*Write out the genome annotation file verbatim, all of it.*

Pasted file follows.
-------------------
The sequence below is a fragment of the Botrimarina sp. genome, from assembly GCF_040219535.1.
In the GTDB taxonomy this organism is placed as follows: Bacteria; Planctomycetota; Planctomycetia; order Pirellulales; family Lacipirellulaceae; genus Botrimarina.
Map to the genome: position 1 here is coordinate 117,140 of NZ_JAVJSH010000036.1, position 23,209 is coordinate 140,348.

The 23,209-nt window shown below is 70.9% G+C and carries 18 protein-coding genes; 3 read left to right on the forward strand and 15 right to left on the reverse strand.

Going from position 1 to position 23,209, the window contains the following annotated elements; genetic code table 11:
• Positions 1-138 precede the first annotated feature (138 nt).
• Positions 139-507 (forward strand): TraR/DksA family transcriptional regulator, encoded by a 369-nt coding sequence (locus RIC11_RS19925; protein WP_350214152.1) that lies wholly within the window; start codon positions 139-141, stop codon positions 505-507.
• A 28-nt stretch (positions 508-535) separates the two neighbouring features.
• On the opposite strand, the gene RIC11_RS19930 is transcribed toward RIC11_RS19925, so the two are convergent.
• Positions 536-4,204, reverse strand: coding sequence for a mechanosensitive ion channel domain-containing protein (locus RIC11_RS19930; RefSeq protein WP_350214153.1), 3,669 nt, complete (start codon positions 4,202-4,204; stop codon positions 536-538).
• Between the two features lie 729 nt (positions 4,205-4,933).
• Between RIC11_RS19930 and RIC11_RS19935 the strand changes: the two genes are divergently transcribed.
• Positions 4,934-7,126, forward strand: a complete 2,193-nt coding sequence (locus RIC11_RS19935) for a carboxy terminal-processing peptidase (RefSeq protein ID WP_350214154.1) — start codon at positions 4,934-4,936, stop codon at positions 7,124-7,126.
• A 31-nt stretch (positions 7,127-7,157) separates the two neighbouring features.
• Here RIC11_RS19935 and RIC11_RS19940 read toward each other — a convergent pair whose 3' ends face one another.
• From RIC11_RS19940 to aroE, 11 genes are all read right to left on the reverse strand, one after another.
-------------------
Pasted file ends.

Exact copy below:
The sequence below is a fragment of the Botrimarina sp. genome, from assembly GCF_040219535.1.
In the GTDB taxonomy this organism is placed as follows: Bacteria; Planctomycetota; Planctomycetia; order Pirellulales; family Lacipirellulaceae; genus Botrimarina.
Map to the genome: position 1 here is coordinate 117,140 of NZ_JAVJSH010000036.1, position 23,209 is coordinate 140,348.

The 23,209-nt window shown below is 70.9% G+C and carries 18 protein-coding genes; 3 read left to right on the forward strand and 15 right to left on the reverse strand.

Going from position 1 to position 23,209, the window contains the following annotated elements; genetic code table 11:
• Positions 1-138 precede the first annotated feature (138 nt).
• Positions 139-507 (forward strand): TraR/DksA family transcriptional regulator, encoded by a 369-nt coding sequence (locus RIC11_RS19925; protein WP_350214152.1) that lies wholly within the window; start codon positions 139-141, stop codon positions 505-507.
• A 28-nt stretch (positions 508-535) separates the two neighbouring features.
• On the opposite strand, the gene RIC11_RS19930 is transcribed toward RIC11_RS19925, so the two are convergent.
• Positions 536-4,204, reverse strand: coding sequence for a mechanosensitive ion channel domain-containing protein (locus RIC11_RS19930; RefSeq protein WP_350214153.1), 3,669 nt, complete (start codon positions 4,202-4,204; stop codon positions 536-538).
• Between the two features lie 729 nt (positions 4,205-4,933).
• Between RIC11_RS19930 and RIC11_RS19935 the strand changes: the two genes are divergently transcribed.
• Positions 4,934-7,126, forward strand: a complete 2,193-nt coding sequence (locus RIC11_RS19935) for a carboxy terminal-processing peptidase (RefSeq protein ID WP_350214154.1) — start codon at positions 4,934-4,936, stop codon at positions 7,124-7,126.
• A 31-nt stretch (positions 7,127-7,157) separates the two neighbouring features.
• Here RIC11_RS19935 and RIC11_RS19940 read toward each other — a convergent pair whose 3' ends face one another.
• From RIC11_RS19940 to aroE, 11 genes are all read right to left on the reverse strand, one after another.